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Please comsider the following example: Imagine a mother whose husband has been murdered. She is talking to the killer regarding the revenge! She says:

  • One day my son will be grown up and avenge his fathers death ... you! (The mother says to the killer)
  • a) from

  • b) on

Which one of the abovementioned choices would be more natural in this sense?

The structure on most of the dictionaries is just "avenge sb/sth", but I need to know how a native would say the rest!

Please note that I am asking this question because I have my doubts if in English people use the verb avenge in the same way as we use and I want to make sure in this respect!

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"Avenge" needs no preposition and has no indirect object. It has only, as the direct object, the reason to be avenged:

One day my son will be grown up and avenge his father's death.

You may be thinking of other verbs with a similar meaning:

One day my son will be grown and revenge himself on you for his father's death.

One day my son will be grown and take (his) revenge on you for his father's death.

One day my son will be grown and be revenged on you for his father's death.

One day my son will be grown and have (his) vengeance on you for his father's death.

In general, when you use "avenge", the target is understood from the context. For example, in the 2012 movie The Avengers, Tony Stark says to Loki:

There's no version of this where you come out on top ... 'Cause if we can't protect the earth you can be damn well sure we'll avenge it

While Stark doesn't explicitly say who they'll take vengeance on, it's clear he's threatening Loki (if for no other reason than to buy time to get his backup Iron Man suit ready).

  • Thank you very much @andrew, but as far as I am concerned, speaker by using avenge is concerned about justice to be done. While revenge is more personal, less concerned with justice and more about retaliation by inflicting harm. Do you agree with my taking on the matter? If yes, then I guess I have to be more specific about the intention of raising the issue by the mother in my scenario! However, the most important question is that whether using the three choices: avenge or revenge or the noun vengence will indicate the same message or it may sound wierd in different cases? – A-friend Mar 10 at 8:36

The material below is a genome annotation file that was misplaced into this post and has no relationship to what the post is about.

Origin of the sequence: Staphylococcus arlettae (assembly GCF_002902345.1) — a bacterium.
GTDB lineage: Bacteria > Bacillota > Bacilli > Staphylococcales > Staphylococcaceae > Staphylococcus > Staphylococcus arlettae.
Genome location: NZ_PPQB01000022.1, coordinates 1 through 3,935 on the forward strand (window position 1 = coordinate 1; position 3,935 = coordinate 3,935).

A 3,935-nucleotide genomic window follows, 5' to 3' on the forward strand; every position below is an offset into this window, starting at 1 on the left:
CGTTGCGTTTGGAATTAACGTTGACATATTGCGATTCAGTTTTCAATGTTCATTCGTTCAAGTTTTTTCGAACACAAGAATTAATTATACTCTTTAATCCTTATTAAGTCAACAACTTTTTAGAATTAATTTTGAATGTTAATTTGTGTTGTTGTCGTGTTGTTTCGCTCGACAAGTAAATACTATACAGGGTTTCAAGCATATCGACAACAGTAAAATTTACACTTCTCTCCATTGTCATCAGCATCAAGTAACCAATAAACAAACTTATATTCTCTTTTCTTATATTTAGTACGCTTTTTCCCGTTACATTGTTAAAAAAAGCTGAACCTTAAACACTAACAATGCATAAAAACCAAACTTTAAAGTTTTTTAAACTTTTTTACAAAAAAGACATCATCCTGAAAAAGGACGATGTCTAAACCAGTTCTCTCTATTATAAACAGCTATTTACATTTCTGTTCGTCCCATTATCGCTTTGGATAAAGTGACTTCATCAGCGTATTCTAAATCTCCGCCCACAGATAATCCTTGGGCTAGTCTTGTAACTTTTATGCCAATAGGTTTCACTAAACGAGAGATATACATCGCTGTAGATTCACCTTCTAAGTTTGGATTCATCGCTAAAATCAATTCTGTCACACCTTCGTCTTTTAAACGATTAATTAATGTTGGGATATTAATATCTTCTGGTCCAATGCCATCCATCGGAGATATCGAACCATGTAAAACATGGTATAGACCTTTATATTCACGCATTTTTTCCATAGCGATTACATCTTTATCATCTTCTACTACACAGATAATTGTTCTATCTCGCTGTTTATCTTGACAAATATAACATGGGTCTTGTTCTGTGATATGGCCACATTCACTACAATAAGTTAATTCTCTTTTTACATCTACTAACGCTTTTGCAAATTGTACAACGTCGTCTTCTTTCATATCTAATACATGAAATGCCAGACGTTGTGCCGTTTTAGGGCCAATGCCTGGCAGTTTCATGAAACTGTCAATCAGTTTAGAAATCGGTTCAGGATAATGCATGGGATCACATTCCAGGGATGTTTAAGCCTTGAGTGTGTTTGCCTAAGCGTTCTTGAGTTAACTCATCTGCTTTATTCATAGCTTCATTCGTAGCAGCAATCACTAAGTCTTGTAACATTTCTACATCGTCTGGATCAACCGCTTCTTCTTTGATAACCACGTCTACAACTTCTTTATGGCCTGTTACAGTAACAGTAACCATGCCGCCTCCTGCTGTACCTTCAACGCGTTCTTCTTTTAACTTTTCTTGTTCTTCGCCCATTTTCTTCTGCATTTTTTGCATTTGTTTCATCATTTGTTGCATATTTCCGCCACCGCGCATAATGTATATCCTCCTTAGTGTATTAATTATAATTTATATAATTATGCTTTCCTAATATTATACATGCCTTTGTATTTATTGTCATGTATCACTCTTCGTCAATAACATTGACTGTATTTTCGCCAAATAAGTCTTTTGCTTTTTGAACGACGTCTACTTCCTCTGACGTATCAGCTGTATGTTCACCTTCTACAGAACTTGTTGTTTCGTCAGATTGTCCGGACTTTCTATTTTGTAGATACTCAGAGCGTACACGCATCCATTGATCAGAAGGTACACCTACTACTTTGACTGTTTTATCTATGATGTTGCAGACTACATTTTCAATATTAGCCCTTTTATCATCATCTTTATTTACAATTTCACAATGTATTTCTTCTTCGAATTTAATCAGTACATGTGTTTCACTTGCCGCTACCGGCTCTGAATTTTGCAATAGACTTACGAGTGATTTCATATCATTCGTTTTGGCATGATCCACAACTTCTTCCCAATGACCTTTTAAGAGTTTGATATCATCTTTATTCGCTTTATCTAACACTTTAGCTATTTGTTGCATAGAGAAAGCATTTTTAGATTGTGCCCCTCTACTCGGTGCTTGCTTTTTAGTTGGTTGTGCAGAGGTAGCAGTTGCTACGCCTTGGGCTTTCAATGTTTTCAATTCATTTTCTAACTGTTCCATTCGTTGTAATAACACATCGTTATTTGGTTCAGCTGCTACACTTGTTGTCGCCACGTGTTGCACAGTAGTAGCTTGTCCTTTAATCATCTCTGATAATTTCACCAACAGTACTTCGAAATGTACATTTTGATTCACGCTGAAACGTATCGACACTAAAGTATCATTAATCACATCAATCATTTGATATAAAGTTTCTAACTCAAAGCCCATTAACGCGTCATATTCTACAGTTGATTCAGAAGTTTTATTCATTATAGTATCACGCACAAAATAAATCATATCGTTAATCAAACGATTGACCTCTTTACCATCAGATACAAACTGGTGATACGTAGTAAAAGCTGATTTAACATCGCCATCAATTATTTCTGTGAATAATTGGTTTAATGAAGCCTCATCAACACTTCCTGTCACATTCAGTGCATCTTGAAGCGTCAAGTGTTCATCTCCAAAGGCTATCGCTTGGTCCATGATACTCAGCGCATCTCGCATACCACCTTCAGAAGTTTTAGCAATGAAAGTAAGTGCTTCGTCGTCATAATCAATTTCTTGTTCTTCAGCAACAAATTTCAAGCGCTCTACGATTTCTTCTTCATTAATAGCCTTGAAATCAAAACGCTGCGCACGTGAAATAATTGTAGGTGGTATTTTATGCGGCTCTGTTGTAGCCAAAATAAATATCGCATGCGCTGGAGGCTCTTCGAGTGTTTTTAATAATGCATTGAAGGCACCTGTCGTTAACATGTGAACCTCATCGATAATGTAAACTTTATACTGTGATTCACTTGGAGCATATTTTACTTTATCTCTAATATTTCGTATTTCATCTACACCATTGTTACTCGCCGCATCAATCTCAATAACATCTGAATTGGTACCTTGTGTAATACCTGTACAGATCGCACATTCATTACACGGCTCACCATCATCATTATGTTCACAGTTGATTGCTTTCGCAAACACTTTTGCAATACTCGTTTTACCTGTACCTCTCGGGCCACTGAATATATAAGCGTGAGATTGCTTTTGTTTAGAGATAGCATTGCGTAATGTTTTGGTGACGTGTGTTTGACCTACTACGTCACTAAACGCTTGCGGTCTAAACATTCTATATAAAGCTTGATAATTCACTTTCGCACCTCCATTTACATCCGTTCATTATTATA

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    @A-friend Well, the movie is named "The Avengers", so the writers kinda have to put the verb "avenge" somewhere in the script. "The Justice Seekers" doesn't have quite the same ring to it. Nevertheless, regardless of any subtext, avenge means exactly what it means. Tony Stark is saying that their fight with Loki is personal -- that now they have a personal vendetta against Loki. – Andrew Mar 10 at 17:44
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Just: One day my son will be grown up and avenge his fathers death. That makes the most sense, from and on make the sentence more confusing. In the English language, just saying: One day my son will be grown up and avenge his fathers death is a full sentence. But another way to say it is: One day my son will be a grown up and avenge his fathers death.

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    @JasonBassford It doesn't sound natural in British English, because the phrase "a grown up" is mostly used by children, or by adults speaking to children, and presumably both the speaker and the killer are adults. en.oxforddictionaries.com/definition/grown-up – alephzero Mar 9 at 19:32
  • In keeping with the "heroic" tone of the sentence, perhaps "One day, when he comes of age, my son will avenge his father's death" might fit well? – Peter Hull Mar 9 at 21:45
  • @alephzero It's possible it's a regionalism. From my perspective, all grown up sounds like something an adult would say to a child. Similar to the child saying when I grow up, I want to be an astronaut. (Whereas, you'll be a grown up or you'll be an adult sounds more adult.) Also, grown up, as in I'm grown up, can refer to maturity rather than actual age. You can say to an adult Oh, grow up! So, by using the article you're specifying the noun rather than an adjectival or adverbial phrase. – Jason Bassford Supports Monica Mar 9 at 21:54

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